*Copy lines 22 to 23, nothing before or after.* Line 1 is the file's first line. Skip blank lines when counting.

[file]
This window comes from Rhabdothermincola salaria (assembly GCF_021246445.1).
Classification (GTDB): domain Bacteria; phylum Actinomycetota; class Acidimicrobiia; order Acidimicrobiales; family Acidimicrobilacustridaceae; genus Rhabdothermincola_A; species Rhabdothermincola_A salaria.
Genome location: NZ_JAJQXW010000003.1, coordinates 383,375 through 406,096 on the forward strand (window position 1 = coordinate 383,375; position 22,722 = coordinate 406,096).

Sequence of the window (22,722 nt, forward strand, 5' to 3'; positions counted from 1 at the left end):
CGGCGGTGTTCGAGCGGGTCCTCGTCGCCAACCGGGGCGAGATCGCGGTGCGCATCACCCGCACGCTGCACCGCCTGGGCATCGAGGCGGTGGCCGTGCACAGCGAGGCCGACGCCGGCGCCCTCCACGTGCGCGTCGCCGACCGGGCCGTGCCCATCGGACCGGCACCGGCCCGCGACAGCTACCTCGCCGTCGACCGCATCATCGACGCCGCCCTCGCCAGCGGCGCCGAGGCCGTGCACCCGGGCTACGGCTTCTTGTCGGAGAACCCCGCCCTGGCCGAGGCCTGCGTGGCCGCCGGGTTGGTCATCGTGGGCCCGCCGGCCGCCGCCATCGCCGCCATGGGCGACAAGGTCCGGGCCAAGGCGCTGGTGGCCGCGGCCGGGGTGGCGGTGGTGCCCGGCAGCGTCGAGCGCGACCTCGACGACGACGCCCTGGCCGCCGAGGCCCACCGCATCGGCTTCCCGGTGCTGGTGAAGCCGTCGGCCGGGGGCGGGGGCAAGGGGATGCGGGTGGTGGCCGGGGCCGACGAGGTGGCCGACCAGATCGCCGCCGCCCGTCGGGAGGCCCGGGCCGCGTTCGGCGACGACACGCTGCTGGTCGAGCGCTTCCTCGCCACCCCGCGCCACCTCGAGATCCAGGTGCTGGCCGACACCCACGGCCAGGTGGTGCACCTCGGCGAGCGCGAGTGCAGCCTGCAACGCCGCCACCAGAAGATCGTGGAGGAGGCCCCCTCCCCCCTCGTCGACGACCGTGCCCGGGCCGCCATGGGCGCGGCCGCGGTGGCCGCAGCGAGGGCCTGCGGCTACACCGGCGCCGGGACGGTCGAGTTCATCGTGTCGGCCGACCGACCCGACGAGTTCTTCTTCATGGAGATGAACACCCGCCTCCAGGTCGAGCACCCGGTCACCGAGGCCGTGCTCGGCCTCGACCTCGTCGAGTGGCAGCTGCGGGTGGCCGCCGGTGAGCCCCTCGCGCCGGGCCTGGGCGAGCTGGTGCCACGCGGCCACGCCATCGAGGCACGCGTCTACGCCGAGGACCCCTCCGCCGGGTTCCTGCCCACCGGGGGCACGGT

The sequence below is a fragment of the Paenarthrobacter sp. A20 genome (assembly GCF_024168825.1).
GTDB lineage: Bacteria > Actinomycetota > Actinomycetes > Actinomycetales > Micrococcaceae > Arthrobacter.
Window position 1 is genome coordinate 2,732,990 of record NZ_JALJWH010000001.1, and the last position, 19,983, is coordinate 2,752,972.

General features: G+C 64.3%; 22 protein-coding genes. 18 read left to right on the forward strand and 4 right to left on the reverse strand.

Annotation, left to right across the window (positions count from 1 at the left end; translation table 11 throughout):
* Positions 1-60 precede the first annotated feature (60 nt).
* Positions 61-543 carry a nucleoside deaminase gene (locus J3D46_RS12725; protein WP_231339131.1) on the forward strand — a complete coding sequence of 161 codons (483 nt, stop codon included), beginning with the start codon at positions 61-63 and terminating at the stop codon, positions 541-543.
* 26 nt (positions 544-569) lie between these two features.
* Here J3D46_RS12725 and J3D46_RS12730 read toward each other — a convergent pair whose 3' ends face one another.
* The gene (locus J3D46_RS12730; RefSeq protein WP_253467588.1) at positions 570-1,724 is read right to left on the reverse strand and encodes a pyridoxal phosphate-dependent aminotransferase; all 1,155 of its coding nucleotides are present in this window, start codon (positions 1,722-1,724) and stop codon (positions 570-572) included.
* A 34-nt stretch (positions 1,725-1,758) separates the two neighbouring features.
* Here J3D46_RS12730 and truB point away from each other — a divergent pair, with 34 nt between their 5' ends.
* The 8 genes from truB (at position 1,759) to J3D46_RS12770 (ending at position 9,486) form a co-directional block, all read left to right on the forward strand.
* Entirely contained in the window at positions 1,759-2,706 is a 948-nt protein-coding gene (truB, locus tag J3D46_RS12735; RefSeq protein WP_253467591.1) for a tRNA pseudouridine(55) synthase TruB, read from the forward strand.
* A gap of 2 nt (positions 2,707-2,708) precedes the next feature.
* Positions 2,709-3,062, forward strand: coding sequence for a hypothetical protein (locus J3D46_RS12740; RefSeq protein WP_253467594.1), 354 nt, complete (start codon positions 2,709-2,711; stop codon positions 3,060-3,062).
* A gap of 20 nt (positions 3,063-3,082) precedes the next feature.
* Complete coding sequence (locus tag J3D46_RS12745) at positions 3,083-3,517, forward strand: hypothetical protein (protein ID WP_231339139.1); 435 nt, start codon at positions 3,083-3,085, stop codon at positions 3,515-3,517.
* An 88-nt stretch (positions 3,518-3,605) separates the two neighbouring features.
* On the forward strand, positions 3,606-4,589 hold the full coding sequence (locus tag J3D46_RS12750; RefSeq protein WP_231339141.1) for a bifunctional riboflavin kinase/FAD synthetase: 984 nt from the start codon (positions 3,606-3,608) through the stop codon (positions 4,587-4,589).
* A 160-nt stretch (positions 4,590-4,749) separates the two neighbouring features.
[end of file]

* A gap of 20 nt (positions 3,063-3,082) precedes the next feature.
* Complete coding sequence (locus tag J3D46_RS12745) at positions 3,083-3,517, forward strand: hypothetical protein (protein ID WP_231339139.1); 435 nt, start codon at positions 3,083-3,085, stop codon at positions 3,515-3,517.